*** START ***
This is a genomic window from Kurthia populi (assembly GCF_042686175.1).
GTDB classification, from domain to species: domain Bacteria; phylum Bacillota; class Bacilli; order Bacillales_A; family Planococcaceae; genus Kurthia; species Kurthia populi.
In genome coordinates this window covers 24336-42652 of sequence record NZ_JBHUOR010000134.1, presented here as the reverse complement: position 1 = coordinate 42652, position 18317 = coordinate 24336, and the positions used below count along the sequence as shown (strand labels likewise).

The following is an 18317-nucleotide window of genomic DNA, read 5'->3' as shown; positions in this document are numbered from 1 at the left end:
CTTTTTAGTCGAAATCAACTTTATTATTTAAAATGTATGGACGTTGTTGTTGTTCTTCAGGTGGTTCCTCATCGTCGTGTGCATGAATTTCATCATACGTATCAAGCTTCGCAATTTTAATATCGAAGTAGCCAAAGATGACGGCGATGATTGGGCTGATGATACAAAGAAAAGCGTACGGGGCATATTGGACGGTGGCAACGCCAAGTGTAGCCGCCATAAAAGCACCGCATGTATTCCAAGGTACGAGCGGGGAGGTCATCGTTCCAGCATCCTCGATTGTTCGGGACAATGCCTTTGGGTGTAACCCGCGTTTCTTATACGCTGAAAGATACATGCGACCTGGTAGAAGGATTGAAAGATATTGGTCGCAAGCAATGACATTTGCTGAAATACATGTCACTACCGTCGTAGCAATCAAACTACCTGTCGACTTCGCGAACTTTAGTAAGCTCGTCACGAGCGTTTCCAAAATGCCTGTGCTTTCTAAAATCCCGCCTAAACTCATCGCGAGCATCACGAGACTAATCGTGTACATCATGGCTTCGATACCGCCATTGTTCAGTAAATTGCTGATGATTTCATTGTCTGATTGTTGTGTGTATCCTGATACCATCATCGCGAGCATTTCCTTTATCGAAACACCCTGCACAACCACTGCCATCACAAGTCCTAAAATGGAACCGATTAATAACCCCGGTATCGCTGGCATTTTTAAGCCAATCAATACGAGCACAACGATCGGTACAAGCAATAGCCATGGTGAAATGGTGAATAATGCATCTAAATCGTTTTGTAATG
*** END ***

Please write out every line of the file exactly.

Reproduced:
This is a genomic window from Kurthia populi (assembly GCF_042686175.1).
GTDB classification, from domain to species: domain Bacteria; phylum Bacillota; class Bacilli; order Bacillales_A; family Planococcaceae; genus Kurthia; species Kurthia populi.
In genome coordinates this window covers 24336-42652 of sequence record NZ_JBHUOR010000134.1, presented here as the reverse complement: position 1 = coordinate 42652, position 18317 = coordinate 24336, and the positions used below count along the sequence as shown (strand labels likewise).

The following is an 18317-nucleotide window of genomic DNA, read 5'->3' as shown; positions in this document are numbered from 1 at the left end:
CTTTTTAGTCGAAATCAACTTTATTATTTAAAATGTATGGACGTTGTTGTTGTTCTTCAGGTGGTTCCTCATCGTCGTGTGCATGAATTTCATCATACGTATCAAGCTTCGCAATTTTAATATCGAAGTAGCCAAAGATGACGGCGATGATTGGGCTGATGATACAAAGAAAAGCGTACGGGGCATATTGGACGGTGGCAACGCCAAGTGTAGCCGCCATAAAAGCACCGCATGTATTCCAAGGTACGAGCGGGGAGGTCATCGTTCCAGCATCCTCGATTGTTCGGGACAATGCCTTTGGGTGTAACCCGCGTTTCTTATACGCTGAAAGATACATGCGACCTGGTAGAAGGATTGAAAGATATTGGTCGCAAGCAATGACATTTGCTGAAATACATGTCACTACCGTCGTAGCAATCAAACTACCTGTCGACTTCGCGAACTTTAGTAAGCTCGTCACGAGCGTTTCCAAAATGCCTGTGCTTTCTAAAATCCCGCCTAAACTCATCGCGAGCATCACGAGACTAATCGTGTACATCATGGCTTCGATACCGCCATTGTTCAGTAAATTGCTGATGATTTCATTGTCTGATTGTTGTGTGTATCCTGATACCATCATCGCGAGCATTTCCTTTATCGAAACACCCTGCACAACCACTGCCATCACAAGTCCTAAAATGGAACCGATTAATAACCCCGGTATCGCTGGCATTTTTAAGCCAATCAATACGAGCACAACGATCGGTACAAGCAATAGCCATGGTGAAATGGTGAATAATGCATCTAAATCGTTTTGTAATG